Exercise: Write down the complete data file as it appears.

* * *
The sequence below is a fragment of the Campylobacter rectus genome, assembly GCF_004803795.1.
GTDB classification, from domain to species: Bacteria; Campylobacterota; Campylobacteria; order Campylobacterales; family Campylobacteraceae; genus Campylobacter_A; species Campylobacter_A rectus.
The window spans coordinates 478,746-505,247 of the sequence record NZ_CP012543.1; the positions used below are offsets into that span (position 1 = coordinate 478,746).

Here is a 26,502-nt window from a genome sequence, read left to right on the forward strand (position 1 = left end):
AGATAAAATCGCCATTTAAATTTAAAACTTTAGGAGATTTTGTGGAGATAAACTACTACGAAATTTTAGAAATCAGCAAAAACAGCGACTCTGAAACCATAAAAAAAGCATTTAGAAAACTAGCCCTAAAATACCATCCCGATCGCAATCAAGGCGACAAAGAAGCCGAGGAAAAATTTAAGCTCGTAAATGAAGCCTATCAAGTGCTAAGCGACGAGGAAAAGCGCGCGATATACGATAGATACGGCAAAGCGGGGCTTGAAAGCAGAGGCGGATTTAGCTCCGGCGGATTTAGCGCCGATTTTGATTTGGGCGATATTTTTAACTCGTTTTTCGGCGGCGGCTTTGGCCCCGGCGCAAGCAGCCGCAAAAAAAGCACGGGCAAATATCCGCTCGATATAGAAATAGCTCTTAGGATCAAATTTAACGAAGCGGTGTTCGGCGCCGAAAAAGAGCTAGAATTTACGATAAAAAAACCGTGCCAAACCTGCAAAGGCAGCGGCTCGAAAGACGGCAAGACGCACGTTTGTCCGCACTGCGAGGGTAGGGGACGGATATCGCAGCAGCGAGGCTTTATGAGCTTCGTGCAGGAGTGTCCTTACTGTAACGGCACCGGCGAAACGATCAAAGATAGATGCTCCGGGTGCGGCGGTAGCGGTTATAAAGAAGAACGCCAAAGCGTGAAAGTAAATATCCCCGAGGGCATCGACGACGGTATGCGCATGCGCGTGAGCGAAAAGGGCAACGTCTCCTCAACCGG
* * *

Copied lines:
The sequence below is a fragment of the Campylobacter rectus genome, assembly GCF_004803795.1.
GTDB classification, from domain to species: Bacteria; Campylobacterota; Campylobacteria; order Campylobacterales; family Campylobacteraceae; genus Campylobacter_A; species Campylobacter_A rectus.
The window spans coordinates 478,746-505,247 of the sequence record NZ_CP012543.1; the positions used below are offsets into that span (position 1 = coordinate 478,746).

Here is a 26,502-nt window from a genome sequence, read left to right on the forward strand (position 1 = left end):
AGATAAAATCGCCATTTAAATTTAAAACTTTAGGAGATTTTGTGGAGATAAACTACTACGAAATTTTAGAAATCAGCAAAAACAGCGACTCTGAAACCATAAAAAAAGCATTTAGAAAACTAGCCCTAAAATACCATCCCGATCGCAATCAAGGCGACAAAGAAGCCGAGGAAAAATTTAAGCTCGTAAATGAAGCCTATCAAGTGCTAAGCGACGAGGAAAAGCGCGCGATATACGATAGATACGGCAAAGCGGGGCTTGAAAGCAGAGGCGGATTTAGCTCCGGCGGATTTAGCGCCGATTTTGATTTGGGCGATATTTTTAACTCGTTTTTCGGCGGCGGCTTTGGCCCCGGCGCAAGCAGCCGCAAAAAAAGCACGGGCAAATATCCGCTCGATATAGAAATAGCTCTTAGGATCAAATTTAACGAAGCGGTGTTCGGCGCCGAAAAAGAGCTAGAATTTACGATAAAAAAACCGTGCCAAACCTGCAAAGGCAGCGGCTCGAAAGACGGCAAGACGCACGTTTGTCCGCACTGCGAGGGTAGGGGACGGATATCGCAGCAGCGAGGCTTTATGAGCTTCGTGCAGGAGTGTCCTTACTGTAACGGCACCGGCGAAACGATCAAAGATAGATGCTCCGGGTGCGGCGGTAGCGGTTATAAAGAAGAACGCCAAAGCGTGAAAGTAAATATCCCCGAGGGCATCGACGACGGTATGCGCATGCGCGTGAGCGAAAAGGGCAACGTCTCCTCAACCGG